In Lairg, we turned west toward Ullapool. The landscape got more lush again. There were numerous re-forested areas and the mountains got higher and more dramatic looking. We finally dropped down into Ullapool, a little white town on the west coast and checked into our hotel, the Ferryboat Inn. Our room was darling and cozy with wonderful views of the Loch Broom right across the street.

We really enjoyed our short stay in Ullapool! We took a little walk along the waterfront and browsed in the little shops. We had a nice chat with a local, a displaced Yorkshireman named Mick, and a couple from Hawaii. Dinner was at the Seaforth Inn, then we set out on one of our evening rambles. We found a nice walking trail that took us down a little gorge and across a bridge over a lush, fern-filled bog. Up the other side, in the residential area of Ullapool, we met another very pleasant man, a retired policeman out walking his two English spaniels. Rob, naturally, made friends with the dogs. The man told us about a local band that would be playing that evening at the Seaforth Inn, so we returned to the inn to enjoy the entertainment. We ran into Mick and the Hawaiian couple again…it turned out that Mick’s wife, Vivian, was a piper and was also playing that evening! We had a great time…lively, foot-tapping music and fun of visiting with the local pub crowd.

We took one more late evening stroll along the pier, where we marveled at the literally thousands of jellyfish swimming around in the water. We had seen a lot of them left on the rocks as the time went out earlier in our walk. Then I had a great bath in the very attractively decorated bathroom at the hotel and we settled in for a good night’s sleep.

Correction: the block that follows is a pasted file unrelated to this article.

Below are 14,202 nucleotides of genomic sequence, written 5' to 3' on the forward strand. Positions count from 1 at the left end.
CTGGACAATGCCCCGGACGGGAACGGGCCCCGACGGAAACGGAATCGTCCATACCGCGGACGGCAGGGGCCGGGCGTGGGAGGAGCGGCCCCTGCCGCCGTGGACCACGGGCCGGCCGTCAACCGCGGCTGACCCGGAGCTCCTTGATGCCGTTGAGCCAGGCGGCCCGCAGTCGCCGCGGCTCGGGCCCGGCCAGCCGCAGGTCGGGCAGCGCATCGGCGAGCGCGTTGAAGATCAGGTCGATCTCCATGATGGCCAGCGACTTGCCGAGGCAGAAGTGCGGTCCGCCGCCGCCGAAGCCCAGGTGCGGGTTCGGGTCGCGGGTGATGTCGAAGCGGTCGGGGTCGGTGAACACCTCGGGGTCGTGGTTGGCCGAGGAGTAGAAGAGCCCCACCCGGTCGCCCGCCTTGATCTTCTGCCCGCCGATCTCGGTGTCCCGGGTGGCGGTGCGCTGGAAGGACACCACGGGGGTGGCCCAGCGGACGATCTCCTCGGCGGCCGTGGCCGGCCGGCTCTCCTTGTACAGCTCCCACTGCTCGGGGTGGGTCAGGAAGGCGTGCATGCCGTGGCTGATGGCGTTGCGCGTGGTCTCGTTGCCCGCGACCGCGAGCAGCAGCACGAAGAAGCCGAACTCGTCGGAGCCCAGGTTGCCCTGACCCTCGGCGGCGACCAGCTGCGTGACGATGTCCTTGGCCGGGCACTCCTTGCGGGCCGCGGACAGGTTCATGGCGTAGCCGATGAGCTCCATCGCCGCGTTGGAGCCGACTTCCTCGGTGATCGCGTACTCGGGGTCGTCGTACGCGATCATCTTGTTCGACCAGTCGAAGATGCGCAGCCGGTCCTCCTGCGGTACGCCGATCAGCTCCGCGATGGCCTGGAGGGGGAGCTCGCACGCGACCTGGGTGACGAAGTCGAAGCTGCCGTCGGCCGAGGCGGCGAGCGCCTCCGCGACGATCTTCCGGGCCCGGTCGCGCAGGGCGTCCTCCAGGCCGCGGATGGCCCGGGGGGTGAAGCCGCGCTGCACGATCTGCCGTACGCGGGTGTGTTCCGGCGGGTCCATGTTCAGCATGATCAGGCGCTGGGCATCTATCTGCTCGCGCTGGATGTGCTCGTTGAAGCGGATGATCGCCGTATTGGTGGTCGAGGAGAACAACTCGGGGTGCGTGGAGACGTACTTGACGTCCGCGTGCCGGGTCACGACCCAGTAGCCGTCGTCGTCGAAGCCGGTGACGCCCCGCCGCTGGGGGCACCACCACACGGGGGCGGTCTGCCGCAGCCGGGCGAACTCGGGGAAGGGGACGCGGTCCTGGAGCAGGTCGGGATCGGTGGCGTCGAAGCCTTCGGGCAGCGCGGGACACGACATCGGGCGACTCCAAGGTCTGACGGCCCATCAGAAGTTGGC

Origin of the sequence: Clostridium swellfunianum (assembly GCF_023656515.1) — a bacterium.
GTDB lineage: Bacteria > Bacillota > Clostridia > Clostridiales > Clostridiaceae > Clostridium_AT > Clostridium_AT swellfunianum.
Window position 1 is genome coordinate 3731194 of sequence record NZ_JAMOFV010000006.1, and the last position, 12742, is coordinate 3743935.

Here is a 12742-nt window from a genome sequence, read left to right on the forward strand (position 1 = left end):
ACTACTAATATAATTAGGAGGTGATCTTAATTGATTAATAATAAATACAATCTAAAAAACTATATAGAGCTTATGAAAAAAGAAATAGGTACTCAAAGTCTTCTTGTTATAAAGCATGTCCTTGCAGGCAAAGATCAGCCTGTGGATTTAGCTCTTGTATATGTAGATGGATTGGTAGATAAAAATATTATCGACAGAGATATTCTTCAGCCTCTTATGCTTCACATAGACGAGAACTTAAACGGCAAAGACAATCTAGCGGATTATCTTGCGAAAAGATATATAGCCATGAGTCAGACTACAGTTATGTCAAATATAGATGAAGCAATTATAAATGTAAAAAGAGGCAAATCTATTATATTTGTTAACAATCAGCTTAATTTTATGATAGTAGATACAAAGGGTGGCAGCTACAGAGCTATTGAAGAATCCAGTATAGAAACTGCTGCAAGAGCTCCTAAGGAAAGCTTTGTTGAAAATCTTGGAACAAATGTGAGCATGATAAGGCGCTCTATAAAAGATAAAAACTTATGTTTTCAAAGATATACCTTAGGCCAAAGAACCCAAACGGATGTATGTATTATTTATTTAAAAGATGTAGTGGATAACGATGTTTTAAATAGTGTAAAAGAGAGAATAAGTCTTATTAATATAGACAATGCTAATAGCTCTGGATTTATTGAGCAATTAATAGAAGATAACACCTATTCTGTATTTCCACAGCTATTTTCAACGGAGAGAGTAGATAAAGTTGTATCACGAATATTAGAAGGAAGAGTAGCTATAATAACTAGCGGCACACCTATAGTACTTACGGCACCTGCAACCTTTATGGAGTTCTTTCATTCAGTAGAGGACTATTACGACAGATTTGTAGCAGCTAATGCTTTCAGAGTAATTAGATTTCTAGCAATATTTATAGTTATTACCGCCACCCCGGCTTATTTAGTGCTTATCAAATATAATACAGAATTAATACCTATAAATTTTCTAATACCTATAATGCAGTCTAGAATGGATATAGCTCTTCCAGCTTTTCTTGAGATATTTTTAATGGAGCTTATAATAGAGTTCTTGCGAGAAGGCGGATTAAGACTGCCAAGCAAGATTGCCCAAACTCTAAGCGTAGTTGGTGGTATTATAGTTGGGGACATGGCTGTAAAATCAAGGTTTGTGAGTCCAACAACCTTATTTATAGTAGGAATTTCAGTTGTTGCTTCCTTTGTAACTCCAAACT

Thursday, July 10
Ullapool to the Isle of Skye

Isn’t there something romantic and wonderful about the name “Isle of Skye”? This was our next destination, but we had another fairly long day of travel to reach it. We set off early, but found the drive to be easier today as the road was two lanes. We made one quick stop to see the dramatic, deep Corrieshalloch Gorge that had been cut through the rocks during the end of the ice age and walked out over the (scary) suspension bridge where we got a great view of the very impressive Measach Waterfall below. Then we continued on to Eilean Donan Castle, probably the most photographed spot in all Scotland. This was the castle used for the opening shots of the movie, Highlander, as well as numerous other films. Unfortunately, the weather was once again grey and drizzly, so our views of the spectacular scenery were quite obscured by rain and mist. It was raining quite hard when we got to the castle, but it was still fun to see it, as we have a painting of it on our living room wall…and the setting is so pretty…a beautiful little castle sitting out on a tiny island and connected to the mainland by a lovely arched bridge. I was struck by how much the tides recede here. We arrived at low tide and the “island” was actually surrounded by seaweed covered rocks that would be covered by the sea again in a few hours.